Kellermann called the Channel “most treacherous.”

“If it were only a matter of swimming twenty-two miles, the distance from Calais to Dover, the task would not be so difficult, even if the sea were a bit choppy. But having to ziz-zag by reason of the tides, the actual swimming distance across the Channel is something more than forty miles. “ (HTS, p. 22)

It was about two o’clock in the morning when the group assembled on the beaches. According to Kellermann, Channel swimmers always start in the middle of the night in order to get the hardest three or four hours of the work done while they feel most fit. Then, when their strength and courage begin to wane, daylight brings new hope and vigor. The first two hours of a long-distance swim are very difficult. It takes one that long to settle down to steady work, to get one’s pace, to feel confident that one is doing the regulation twenty-eight strokes to the minute.

“I was seasick every half hour. But I stuck it out for six and three-quarter hours. You will wonder that I remained in the water so long, suffering from sea- sickness and the chafing of my bathing suit, and cold and weariness. But dad and I were desperately poor—we must have money. And I kept saying to myself, “The longer you stick, the more you get!” (HTS-p. 26)

The other contestants were in the water longer than Kellermann, but she swam farther than the rest although they were all men. For this attempt at swimming the Channel she was paid thirty pounds. She was also making a name as one of the first females to attempt the swim.

#5 They Travelled To America For Greater Opportunities

When long distance swimming was no longer the fad in Europe, Annette Kellermann and her father travelled to America to advance her career.

We went to Chicago, made straight for the White City Park, and managed to get possession of a very small enclosure on the principal thor- oughfare—right across the way from the Igorrotes and next door to the snake man!“ (HTS-p. 30)

Their place had a high false front, but no roof. In it was a tank fourteen feet long, containing water five and one-half feet deep, and surrounded by seats like a circus. they charged an admission of ten cents and gave fifty-five performances a week, five or six on week days and twelve to eighteen on weekends.  Kellermann became known for her underwater ballet combined with high-diving.

“At each performance I gave three examples of the most approved styles of swimming, did some fantastic stunts—porpoise swimming and the like—and sixteen dives, backward, forward and sidewise. At last I was making good money steadily.

When the season closed in Chicago, I went to Boston and was doing similar stunts when Mr. Keith saw me and offered me three hundred dollars a week for two shows a day in vaudeville.” (HTS-p. 30-31)

#6 She Innovated Underwater Dance

According to The National Film and Sound Archive of Australia, Kellermann’s slow underwater dance (adagio) was a hallmark of her performances.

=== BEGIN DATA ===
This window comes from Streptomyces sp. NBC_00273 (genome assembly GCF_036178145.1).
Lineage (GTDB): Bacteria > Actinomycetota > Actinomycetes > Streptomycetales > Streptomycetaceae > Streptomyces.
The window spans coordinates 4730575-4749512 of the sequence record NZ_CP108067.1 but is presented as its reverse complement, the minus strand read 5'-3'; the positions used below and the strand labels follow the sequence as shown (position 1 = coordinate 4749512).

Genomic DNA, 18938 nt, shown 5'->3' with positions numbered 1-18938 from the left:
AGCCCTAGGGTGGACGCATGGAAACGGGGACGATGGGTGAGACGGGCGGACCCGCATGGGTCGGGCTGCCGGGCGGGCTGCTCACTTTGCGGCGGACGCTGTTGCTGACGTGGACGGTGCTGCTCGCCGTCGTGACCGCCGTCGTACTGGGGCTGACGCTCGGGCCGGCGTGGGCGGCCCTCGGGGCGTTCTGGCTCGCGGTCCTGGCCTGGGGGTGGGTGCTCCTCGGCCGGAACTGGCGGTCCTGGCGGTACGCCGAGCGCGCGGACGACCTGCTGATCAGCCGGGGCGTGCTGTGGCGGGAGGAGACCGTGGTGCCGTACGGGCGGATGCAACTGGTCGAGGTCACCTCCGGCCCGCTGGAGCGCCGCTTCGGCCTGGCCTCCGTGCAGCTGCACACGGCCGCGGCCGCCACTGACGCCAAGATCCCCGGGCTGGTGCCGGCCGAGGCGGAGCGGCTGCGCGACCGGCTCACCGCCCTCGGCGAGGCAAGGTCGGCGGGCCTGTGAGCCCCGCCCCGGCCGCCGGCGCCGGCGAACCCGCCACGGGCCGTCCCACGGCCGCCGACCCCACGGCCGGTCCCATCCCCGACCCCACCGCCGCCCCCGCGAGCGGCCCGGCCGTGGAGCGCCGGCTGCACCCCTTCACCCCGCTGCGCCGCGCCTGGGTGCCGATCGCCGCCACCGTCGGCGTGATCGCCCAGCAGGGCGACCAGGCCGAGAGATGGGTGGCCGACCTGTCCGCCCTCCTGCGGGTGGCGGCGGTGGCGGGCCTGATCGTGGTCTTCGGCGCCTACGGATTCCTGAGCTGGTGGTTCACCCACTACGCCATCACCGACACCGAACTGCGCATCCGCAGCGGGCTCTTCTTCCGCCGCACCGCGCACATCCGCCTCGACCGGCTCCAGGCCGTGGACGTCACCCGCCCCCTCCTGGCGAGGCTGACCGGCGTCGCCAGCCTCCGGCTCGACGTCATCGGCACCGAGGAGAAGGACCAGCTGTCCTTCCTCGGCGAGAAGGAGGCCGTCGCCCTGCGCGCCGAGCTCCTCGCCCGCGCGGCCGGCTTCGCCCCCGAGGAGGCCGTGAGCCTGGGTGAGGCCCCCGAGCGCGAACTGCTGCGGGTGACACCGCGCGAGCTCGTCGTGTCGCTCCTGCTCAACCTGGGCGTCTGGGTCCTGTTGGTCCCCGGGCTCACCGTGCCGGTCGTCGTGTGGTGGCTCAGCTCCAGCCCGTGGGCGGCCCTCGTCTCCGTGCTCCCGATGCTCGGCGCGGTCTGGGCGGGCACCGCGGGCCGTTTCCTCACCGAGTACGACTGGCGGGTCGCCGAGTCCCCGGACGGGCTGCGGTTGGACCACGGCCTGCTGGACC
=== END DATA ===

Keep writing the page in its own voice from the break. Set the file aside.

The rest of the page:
Her stunning athleticism allowed her to hold poses underwater for three minutes and twenty seconds at a time.

Kellermann continued to master her unique style of water ballet throughout her career. She innovated the art form that would become known as synchronized swimming in her 1907 performance at the New York Hippodrome. In 1917 she starred in “The Big Show.” Billed as “The Diving Venus, Annette Kellerman (herself),” she appeared in an onstage water extravaganza with a company of “200 water nymphs.” The finale was high dive into a massive glass tank of water.

Her grace and style underwater inspired many performers of her day, including famed dancer Isadora Duncan.

In July 1907, the Chicago Herald Tribune wrote:

“None should fail to see Miss Kellerman, as she is not only an expert swimmer but a beautiful woman, who is at her best in her bathing suit.”

Annette Kellermann was diving 72ft from the topmast of a steamship. By 1914, she was earning $2,500 a week.

#7 The Human Mermaid Enters Motion Pictures

The motion picture industry had not yet moved to Hollywood. Many  production companies were based at Fort Lee, New Jersey, near New York. For a long time Kellermann had an idea that she must be in motion pictures.

“So I practically peddled myself among the various moving picture studios. But none of the directors seemed to want me. Then I asked Captain Leslie Peacock, a successful scenario writer, to write a scenario about fairies and mermaids for me.”

The outcome was Neptune’s Daughter.

“And let me say that, although they made a million dollars out of it, nobody in that concern had any faith in the picture until it was put on at the Globe Theatre in New York, and they realized what the public thought of it. They begrudged every bit of the thirty-five thousand dollars that went into it. We went to Bermuda to make the picture, as that island offered every natural facility that was required.” (HTS-p. 32)

It was during the making of this film that she escaped another life-threatening accident. This time the producers purchased a substandard tank that failed. When the glass broke, Kellerman was dragged through shards. She was hospitalized and needed six weeks to recover from the injuries.

She starred in 14 silent films from 1909 – 1924, many of them with fairytale and swimming storylines. Among her most famous films were Neptune’s Daughter (1914), A Daughter of the Gods (1916) and Queen of the Sea (1918) and Venus of the South Seas (1924).

She starred in two early aquatic spectacle moves, “Neptune’s Daughter of the Gods” in 1916. In addition to designing her own costumes, she he was a stunt coordinator. In one film she was hurled from a cliff into the sea, tied hand and foot. In another she staged a spectacular underwater fight with a man.

In the fantasy drama Daughter of the Gods, she became the first person to appear nude in a motion picture. She sat naked on a tree branch with her arms stretched upwards, using her hair to cover her breasts. Nevertheless, it was wildly risqué in 1916.